The Palestine Heirloom Seed Library: Seed Stories of Skye and beyond
The Palestine Heirloom Seed Library: Seed Stories of Skye and beyond
On Saturday 10th of October 2020 artist and activist Vivien Sansour, founder of the Palestine Heirloom Seed Library, guided an online participatory event. We explored the importance of preserving an area’s seed varieties not only for food, but as a form of social and political resistance, and shared stories of seeds from Palestine, Skye and around the world.
A huge thank you to Vivien, and all those who joined and shared stories. Below is a summary of the conversation and a selection of the stories and resources shared.
00.00.01 Ainslie Roddick (ATLAS Arts Director) introduced the programme, and talked about the 14 Zine Libraries across Skye, Raasay and Lochalsh.
“Through the Library we have been addressing the fact that we are many communities and lots of different people. We’ve been speaking a lot about food, food security and production in the area, and with Skye Climate Action…through the library we have started to have conversations locally about seeds, what we are growing, what grows well here, but also how that connects to our own heritage, the histories of growing, sustenance farming and crofting on Skye.”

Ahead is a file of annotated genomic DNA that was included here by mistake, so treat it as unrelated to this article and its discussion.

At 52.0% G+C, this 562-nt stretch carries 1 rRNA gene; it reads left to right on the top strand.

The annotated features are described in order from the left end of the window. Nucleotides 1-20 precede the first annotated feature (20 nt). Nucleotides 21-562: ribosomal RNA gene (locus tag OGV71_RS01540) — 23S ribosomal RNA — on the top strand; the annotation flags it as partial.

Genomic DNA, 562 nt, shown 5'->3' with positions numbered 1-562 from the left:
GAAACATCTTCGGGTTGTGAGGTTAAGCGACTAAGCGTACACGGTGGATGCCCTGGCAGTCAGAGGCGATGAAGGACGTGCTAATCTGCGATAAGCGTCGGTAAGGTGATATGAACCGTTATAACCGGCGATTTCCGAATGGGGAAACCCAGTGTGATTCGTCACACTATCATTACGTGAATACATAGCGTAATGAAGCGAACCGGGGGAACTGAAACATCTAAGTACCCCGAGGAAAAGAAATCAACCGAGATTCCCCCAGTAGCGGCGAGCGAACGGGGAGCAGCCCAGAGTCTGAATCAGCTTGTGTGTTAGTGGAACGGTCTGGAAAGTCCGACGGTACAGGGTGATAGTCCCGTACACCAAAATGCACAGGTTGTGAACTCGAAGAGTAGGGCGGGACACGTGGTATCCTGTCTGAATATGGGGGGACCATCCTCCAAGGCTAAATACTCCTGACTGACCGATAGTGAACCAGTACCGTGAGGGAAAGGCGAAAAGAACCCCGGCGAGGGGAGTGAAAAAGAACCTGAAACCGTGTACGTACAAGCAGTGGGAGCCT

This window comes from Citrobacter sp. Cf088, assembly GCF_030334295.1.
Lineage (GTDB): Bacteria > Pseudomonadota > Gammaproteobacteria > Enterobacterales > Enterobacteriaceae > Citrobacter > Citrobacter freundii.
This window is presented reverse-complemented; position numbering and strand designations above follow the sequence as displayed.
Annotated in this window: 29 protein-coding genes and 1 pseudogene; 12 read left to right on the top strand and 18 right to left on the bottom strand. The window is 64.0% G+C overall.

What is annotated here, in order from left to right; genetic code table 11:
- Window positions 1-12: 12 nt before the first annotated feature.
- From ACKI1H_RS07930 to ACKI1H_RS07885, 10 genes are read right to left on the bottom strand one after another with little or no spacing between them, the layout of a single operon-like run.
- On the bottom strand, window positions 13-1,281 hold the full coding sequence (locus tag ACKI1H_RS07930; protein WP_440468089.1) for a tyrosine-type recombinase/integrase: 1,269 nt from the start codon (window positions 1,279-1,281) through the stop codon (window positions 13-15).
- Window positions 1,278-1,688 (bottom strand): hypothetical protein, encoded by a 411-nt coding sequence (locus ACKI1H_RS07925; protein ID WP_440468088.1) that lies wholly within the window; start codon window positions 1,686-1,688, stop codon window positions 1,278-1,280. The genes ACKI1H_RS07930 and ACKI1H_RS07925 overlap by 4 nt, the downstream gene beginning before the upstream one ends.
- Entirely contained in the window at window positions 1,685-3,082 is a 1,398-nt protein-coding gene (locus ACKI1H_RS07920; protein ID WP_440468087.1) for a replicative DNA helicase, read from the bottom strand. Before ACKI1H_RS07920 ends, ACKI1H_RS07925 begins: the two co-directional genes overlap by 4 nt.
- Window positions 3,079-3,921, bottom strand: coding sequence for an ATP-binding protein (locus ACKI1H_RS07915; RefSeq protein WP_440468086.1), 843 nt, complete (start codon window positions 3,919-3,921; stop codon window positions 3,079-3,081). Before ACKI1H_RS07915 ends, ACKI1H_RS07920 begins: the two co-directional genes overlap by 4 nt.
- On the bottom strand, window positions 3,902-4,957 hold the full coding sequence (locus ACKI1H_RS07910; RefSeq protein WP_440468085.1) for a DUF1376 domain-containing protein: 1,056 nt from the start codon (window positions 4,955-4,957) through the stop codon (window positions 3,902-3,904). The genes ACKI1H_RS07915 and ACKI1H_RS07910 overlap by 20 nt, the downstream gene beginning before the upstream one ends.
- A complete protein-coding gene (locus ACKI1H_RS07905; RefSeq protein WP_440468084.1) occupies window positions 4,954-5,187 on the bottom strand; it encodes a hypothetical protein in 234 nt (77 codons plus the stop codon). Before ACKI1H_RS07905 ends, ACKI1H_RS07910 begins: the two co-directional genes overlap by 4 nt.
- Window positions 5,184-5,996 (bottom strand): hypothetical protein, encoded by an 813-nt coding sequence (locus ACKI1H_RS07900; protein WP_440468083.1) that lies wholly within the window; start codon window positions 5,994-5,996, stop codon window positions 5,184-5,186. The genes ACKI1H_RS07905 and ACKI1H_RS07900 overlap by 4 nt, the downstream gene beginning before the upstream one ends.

“We are really looking forward to hearing from Vivien and what she has to share, as we think about what that means on Skye, in the Scottish Highlands and in Scotland, for solidarity through action and as we learn more about where our food comes from and about the political implications and the environmental impact of our food structures. As part of this we have been speaking to many local growers, farmers and a new generation of crofters, some of whom are here today. The invitation for you, is to share stories.”
00.05.01 Vivien shared reflections on the climate and covid crises, about her practice, the Palestine Heirloom Seed Library, and a few favourite seed stories.